Baked pea kachori with coriander chutney

Baked pea kachori with coriander chutney

a bowl of baked pea kachori with coriander chutney

Today, I’m saying ‘hello’ to the eagerly awaited weekend with a bowl of delicious Indian snacks – kachori filled with spicy pea filling and served with a cooling coriander and coconut chutney. Yum!

They will make a delicious starter to a curry night if you are planning on doing any entertaining this weekend.

Like most Indian snacks, traditional kachori get a deep-frying treatment, but these beauties have been baked in the oven with excellent results. I was also planning to make some baked samosas, but Duncan is adamant that samosas need to be fried – we shall see, he hasn’t won me over yet.

Kachori continue my theme of filled dough dishes, the concept that’s known and loved in most cuisines around the world. So far I have done a few types of Polish pierogi, summer and spring rolls, potstickers, gözleme and kachori balls and I’m already scheming another dish that will happily sit in this category. Watch this space!

green peas for baked pea kachori

baked pea kachori step by step

baked pea kachori before baking

baked pea kachori with coriander chutney

baked pea kachori cross section

makes
25
PREP
60 min
COOKING
40 min
makes
25
PREPARATION
60 min
COOKING
40 min
INGREDIENTS

DOUGH

  • 150 g of all purpose flour, sifted
  • ¼ tsp salt
  • 1 tbsp / 15 ml of oil (I used olive oil)
  • about 75 ml / 5 tbsp of boiling water

FILLING

  • 300 g frozen peas, defrosted
  • 2 tsp of grated ginger
  • 2 garlic cloves, chopped finely
  • ½ tsp black mustard seeds
  • ½ tsp garam masala
  • ½ tsp hot chilli powder
  • ½ tsp cinnamon powder
  • ½ tsp cumin powder
  • ¼ tsp turmeric powder
  • ¾ tsp salt
  • 1 tbsp oil, for sauteéing
  • about 1-2 tbsp / 15-30 ml of lemon juice

CHUTNEY

  • 1 cup of fresh coriander
  • about ½ cup / 120 ml full fat coconut milk
  • lime juice to taste (I used ½ lime)
  • 2 tsp grated ginger
  • ½ tsp cumin
  • ½ tsp garam masala
  • ¼ tsp hot chilli powder
  • ½ tsp salt
METHOD
  1. In a large bowl, mix flour and salt. Add oil and rub it into the flour with your hands. Now add 60 ml of hot water and start bringing the dough together. If it is too dry add another 1-2 tablespoons but do it gradually so that the dough doesn’t end up too wet. Knead for 5 minutes. Brush the surface of the dough with a tiny bit of oil and cover with a damp tea towel to prevent drying up.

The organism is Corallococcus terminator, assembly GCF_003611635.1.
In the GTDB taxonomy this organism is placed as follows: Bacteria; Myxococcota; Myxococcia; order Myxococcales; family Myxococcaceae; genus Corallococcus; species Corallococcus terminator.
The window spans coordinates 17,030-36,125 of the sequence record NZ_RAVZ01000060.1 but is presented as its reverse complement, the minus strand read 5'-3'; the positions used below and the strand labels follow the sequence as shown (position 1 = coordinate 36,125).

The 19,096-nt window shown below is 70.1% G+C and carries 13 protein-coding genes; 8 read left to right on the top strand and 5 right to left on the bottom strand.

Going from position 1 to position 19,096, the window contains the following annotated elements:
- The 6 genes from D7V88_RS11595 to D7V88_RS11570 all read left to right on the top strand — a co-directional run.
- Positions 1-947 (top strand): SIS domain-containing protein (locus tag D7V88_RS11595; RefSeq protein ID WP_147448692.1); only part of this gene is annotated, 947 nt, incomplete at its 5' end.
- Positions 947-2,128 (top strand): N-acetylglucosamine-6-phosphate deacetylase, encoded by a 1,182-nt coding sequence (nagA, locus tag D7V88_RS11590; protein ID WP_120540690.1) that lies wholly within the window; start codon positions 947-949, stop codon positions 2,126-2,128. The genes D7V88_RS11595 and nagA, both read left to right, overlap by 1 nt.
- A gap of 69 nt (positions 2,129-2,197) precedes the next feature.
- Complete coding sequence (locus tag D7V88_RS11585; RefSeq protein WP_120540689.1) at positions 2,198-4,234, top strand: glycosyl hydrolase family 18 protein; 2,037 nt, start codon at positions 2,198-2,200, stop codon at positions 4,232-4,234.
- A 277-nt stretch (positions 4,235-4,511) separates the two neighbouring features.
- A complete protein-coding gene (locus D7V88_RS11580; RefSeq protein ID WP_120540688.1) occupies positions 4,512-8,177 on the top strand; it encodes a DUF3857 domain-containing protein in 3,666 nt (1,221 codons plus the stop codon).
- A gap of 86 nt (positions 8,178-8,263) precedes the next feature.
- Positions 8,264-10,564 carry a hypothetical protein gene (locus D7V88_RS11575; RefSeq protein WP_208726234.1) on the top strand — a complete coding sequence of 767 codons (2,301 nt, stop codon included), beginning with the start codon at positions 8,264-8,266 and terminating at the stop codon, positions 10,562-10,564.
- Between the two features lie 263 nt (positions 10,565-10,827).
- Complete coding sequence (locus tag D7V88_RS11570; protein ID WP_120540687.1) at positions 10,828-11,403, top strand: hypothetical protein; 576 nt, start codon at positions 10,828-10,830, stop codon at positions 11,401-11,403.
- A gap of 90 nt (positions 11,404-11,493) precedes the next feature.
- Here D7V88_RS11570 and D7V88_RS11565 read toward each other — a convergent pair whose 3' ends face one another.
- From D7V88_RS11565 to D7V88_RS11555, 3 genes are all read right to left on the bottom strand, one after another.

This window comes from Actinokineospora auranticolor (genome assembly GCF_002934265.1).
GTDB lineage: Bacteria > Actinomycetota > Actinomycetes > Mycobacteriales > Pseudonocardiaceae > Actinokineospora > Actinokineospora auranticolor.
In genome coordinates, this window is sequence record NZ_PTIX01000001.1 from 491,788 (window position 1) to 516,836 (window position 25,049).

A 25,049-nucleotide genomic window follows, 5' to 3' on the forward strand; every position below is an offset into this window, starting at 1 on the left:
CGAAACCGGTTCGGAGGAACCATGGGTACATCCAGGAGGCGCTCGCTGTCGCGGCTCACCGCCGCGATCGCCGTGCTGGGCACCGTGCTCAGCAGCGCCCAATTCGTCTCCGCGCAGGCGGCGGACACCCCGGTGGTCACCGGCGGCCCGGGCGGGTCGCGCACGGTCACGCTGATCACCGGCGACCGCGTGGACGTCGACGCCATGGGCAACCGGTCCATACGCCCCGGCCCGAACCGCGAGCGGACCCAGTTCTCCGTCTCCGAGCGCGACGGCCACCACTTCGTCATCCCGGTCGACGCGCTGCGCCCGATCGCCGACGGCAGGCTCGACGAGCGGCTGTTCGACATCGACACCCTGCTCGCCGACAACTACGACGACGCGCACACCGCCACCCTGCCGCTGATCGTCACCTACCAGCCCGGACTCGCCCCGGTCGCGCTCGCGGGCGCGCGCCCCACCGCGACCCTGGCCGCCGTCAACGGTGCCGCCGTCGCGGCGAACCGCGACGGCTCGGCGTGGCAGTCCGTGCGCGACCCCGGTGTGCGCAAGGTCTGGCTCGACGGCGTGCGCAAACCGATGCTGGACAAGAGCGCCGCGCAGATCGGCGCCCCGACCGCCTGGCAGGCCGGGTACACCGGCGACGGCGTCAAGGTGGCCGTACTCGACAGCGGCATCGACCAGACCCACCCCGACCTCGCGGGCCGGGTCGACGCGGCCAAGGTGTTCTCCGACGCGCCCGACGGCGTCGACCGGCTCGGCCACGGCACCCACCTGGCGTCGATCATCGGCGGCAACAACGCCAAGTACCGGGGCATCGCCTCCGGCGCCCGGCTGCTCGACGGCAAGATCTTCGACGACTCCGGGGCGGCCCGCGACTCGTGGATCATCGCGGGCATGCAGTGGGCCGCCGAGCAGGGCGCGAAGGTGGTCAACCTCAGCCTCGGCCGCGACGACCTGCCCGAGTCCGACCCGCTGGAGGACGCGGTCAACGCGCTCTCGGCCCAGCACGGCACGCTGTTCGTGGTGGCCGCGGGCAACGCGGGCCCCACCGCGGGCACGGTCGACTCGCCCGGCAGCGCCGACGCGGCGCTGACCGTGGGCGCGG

2. Whiz defrosted peas in a food processor.
  3. Warm up a tablespoon of oil (on a medium heat) in a pan. Add mustard seeds and wait until they start popping. Add ginger and garlic and stir-fry them briefly until garlic has softened. Now add in all the spices, peas and salt. Stir-fry for a few minutes but do not let the mixture dry up completely. Let the filling cool down.
  4. Pinch a small amount of the dough and roll it into an 8 cm / 3 ” circle. Place a heaped teaspoon of dough in the middle and gather the dough around the filling so it looks like a little money bag and tear away/cut off excess dough (see images in the post). Roll the kachori in your hands to make it more circular in shape. Keep kachori ready under a damp kitchen towel.
  5. Heat up the oven to 200° C / 390° F. Place kachori on a baking tray and brush them with a bit of oil. Bake for about 40 minutes, until browned.
  6. To make the chutney, blitz all the chutney ingredients (apart from lime and salt) in a chopper or a blender. Season with salt and lime juice to taste.

NOTES
Kachori recipe has been adapted from this recipe.

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NUTRITIONAL INFO
calories
55
3%
sugars
1 g
1%
fats
2 g
4%
saturates
1 g
6%
proteins
1 g
3%
carbs
7 g
3%
*per ball
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5.0
2 reviews, 27 comments
REVIEWS & QUESTIONS
Steff:
These are such a delightful little snack/appetizer! Noticed last minute I didn't have garam masala (and didn't want to mix a batch up), so I replaced with Persian advieh in both the kachori and chutney, and added mint to the chutney (about same amount as coriander). Also replaced the coconut milk with yogurt. Delicious!
    Ania
    Ania:
    Sounds great, Steff. I'm happy you enjoyed them and good thinking on your feet! x Ania
Clarisse Mace:
Yes thanks a lot!
Clarisse:
Hello, Would it be possible to omit or replace the coconut milk? I avoid it for environmental reasons but I would really love to do the recipe... Thanks! Clarisse
    Ania
    Ania: